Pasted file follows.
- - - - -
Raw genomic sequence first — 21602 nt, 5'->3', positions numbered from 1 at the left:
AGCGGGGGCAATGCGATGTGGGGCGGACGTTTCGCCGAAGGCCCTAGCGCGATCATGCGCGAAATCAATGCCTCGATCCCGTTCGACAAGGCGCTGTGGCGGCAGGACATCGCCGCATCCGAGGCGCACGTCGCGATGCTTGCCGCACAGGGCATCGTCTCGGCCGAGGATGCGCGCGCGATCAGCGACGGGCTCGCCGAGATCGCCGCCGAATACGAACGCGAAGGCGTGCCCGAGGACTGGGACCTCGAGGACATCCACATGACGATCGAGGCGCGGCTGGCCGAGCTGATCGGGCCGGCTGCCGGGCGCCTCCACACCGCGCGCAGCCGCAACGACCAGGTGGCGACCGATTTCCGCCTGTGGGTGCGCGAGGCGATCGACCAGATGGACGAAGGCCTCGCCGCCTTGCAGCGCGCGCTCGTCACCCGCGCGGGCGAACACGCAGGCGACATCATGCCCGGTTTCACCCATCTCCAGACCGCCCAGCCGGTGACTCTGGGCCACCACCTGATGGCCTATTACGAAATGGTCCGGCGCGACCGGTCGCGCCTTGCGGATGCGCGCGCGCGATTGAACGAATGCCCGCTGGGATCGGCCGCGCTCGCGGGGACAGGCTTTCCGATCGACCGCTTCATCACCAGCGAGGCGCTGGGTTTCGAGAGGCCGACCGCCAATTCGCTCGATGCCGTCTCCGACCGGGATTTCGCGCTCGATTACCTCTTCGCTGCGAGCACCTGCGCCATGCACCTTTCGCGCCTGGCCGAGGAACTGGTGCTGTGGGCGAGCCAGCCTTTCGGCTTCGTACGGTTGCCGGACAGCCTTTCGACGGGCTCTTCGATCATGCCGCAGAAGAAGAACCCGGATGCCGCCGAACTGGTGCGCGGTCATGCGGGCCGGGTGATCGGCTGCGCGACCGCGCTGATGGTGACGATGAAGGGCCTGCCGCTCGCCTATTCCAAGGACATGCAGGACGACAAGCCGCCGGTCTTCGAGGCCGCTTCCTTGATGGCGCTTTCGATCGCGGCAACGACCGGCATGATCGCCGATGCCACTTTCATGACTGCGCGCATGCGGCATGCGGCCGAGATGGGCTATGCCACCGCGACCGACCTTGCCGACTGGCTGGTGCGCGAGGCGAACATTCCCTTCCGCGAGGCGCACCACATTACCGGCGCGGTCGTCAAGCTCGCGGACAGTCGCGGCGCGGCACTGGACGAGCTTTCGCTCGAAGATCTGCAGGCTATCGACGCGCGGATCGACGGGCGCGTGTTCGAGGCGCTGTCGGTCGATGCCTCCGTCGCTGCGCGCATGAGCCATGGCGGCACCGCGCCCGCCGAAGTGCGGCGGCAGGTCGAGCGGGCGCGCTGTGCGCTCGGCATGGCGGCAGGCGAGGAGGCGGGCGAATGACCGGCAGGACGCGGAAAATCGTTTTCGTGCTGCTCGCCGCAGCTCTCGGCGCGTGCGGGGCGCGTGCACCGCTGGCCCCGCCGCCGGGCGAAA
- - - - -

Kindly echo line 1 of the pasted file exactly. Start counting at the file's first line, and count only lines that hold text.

Raw genomic sequence first — 21602 nt, 5'->3', positions numbered from 1 at the left: